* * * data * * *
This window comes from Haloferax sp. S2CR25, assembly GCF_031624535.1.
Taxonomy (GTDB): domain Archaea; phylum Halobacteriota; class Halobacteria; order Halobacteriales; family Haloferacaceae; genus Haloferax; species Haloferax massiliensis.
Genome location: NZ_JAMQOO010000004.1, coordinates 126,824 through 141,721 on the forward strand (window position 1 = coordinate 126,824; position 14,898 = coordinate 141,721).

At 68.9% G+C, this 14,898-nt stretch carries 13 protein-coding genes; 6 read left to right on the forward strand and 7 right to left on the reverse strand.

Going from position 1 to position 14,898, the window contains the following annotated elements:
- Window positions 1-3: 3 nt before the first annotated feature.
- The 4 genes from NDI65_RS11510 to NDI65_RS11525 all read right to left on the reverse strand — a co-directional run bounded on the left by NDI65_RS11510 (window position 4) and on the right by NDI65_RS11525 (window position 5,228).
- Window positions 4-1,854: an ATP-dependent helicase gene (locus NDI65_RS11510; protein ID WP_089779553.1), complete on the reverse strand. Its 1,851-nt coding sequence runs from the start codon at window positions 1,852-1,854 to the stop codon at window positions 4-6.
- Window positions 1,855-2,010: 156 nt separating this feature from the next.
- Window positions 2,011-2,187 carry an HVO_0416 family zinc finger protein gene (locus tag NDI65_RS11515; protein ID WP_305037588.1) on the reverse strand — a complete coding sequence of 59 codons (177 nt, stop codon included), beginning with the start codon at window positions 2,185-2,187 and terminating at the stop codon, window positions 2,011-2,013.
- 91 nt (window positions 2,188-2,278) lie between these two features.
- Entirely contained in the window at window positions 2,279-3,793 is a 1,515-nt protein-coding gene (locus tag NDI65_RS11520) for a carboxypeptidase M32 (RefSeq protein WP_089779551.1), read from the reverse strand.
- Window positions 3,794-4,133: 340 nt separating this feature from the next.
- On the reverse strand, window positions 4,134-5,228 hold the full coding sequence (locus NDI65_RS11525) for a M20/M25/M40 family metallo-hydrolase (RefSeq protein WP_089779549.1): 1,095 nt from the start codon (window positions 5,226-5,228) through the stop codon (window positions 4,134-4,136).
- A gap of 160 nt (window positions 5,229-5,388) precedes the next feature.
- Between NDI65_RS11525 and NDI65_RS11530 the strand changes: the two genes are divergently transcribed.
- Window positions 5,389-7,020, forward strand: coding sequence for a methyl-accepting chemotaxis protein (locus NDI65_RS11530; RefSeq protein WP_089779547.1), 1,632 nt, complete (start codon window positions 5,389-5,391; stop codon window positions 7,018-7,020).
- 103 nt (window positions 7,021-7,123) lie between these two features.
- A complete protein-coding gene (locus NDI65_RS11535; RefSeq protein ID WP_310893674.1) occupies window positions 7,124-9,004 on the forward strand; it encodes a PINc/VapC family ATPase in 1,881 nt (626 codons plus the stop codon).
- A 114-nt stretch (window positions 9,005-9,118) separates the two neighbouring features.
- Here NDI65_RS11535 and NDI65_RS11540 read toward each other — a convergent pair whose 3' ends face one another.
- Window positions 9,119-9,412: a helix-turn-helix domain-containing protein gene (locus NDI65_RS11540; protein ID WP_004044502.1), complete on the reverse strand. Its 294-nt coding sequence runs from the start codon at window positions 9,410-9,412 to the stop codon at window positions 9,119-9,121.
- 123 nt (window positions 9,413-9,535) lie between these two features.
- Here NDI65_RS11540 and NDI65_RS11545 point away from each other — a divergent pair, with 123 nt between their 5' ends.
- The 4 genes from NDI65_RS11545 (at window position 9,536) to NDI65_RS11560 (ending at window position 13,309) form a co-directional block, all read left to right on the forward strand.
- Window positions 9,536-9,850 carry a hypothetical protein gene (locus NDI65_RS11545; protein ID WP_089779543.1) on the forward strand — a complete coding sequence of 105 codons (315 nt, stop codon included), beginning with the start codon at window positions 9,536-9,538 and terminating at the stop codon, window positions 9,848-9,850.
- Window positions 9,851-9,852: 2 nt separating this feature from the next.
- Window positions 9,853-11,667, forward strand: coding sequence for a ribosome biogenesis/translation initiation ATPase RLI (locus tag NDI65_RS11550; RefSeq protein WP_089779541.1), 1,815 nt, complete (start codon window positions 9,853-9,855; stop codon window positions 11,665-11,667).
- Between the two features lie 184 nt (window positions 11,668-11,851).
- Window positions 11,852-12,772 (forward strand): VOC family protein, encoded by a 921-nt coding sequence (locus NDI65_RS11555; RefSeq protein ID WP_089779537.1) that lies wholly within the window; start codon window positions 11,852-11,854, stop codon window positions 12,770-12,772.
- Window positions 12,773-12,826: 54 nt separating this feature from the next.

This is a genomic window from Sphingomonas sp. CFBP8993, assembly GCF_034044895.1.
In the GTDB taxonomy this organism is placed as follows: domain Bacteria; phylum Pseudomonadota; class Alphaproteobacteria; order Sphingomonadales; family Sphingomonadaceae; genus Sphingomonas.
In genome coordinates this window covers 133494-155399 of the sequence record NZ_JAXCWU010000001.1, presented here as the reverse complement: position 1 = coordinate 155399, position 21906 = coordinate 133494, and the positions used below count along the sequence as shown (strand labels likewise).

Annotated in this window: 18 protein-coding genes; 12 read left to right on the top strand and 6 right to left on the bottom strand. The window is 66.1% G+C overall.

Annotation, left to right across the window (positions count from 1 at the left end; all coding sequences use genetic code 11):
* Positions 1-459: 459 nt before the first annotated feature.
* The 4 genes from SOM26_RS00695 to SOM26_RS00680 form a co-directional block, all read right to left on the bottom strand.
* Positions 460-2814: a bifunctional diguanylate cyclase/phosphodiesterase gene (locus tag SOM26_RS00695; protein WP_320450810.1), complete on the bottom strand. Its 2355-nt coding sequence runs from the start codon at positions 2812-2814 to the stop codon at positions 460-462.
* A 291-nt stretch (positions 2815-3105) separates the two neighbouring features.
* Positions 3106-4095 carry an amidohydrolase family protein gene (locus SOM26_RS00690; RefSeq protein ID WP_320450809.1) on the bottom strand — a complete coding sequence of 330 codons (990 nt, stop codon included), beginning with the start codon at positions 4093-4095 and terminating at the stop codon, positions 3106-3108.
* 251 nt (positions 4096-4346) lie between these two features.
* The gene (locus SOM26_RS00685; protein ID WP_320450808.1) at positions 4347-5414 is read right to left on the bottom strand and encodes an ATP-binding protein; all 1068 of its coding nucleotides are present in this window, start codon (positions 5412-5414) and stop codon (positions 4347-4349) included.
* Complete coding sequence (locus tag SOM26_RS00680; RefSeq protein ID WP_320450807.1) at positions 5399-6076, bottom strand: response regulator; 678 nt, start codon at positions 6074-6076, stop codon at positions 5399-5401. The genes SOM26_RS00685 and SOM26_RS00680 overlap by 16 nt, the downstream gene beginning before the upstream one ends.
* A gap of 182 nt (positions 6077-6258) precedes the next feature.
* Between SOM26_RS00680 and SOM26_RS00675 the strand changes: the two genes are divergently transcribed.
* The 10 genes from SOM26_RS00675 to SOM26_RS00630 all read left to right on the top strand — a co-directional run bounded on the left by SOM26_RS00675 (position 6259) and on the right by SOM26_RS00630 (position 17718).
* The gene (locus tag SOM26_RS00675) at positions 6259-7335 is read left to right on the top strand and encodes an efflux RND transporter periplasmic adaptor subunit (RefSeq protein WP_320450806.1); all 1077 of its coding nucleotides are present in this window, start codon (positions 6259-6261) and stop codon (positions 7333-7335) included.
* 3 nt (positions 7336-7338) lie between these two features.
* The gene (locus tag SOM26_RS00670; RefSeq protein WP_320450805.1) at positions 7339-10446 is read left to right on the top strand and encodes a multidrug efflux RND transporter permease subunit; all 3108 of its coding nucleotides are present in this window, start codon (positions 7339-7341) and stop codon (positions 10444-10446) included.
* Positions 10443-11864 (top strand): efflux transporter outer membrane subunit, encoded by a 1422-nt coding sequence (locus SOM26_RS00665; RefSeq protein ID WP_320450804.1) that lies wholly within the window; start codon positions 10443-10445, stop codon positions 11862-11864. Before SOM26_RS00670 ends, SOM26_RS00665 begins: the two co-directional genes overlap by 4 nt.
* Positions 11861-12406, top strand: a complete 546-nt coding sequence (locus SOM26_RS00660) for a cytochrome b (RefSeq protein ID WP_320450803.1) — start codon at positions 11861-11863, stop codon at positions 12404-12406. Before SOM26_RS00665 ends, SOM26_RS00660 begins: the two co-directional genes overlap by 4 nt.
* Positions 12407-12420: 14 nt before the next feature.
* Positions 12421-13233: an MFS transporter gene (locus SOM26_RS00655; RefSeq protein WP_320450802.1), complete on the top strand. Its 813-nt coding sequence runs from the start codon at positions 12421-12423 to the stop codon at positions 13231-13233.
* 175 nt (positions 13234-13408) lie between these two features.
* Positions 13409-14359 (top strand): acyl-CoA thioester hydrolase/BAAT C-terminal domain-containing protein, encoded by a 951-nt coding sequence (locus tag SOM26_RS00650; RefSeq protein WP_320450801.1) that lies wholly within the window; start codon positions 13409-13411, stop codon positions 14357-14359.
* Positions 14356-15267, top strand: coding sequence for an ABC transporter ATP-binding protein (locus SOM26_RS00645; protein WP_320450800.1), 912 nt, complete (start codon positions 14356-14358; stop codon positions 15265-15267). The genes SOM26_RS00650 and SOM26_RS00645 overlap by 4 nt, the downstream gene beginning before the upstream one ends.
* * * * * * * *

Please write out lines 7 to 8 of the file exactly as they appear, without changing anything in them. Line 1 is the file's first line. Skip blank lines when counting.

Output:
- The 4 genes from NDI65_RS11510 to NDI65_RS11525 all read right to left on the reverse strand — a co-directional run bounded on the left by NDI65_RS11510 (window position 4) and on the right by NDI65_RS11525 (window position 5,228).
- Window positions 4-1,854: an ATP-dependent helicase gene (locus NDI65_RS11510; protein ID WP_089779553.1), complete on the reverse strand. Its 1,851-nt coding sequence runs from the start codon at window positions 1,852-1,854 to the stop codon at window positions 4-6.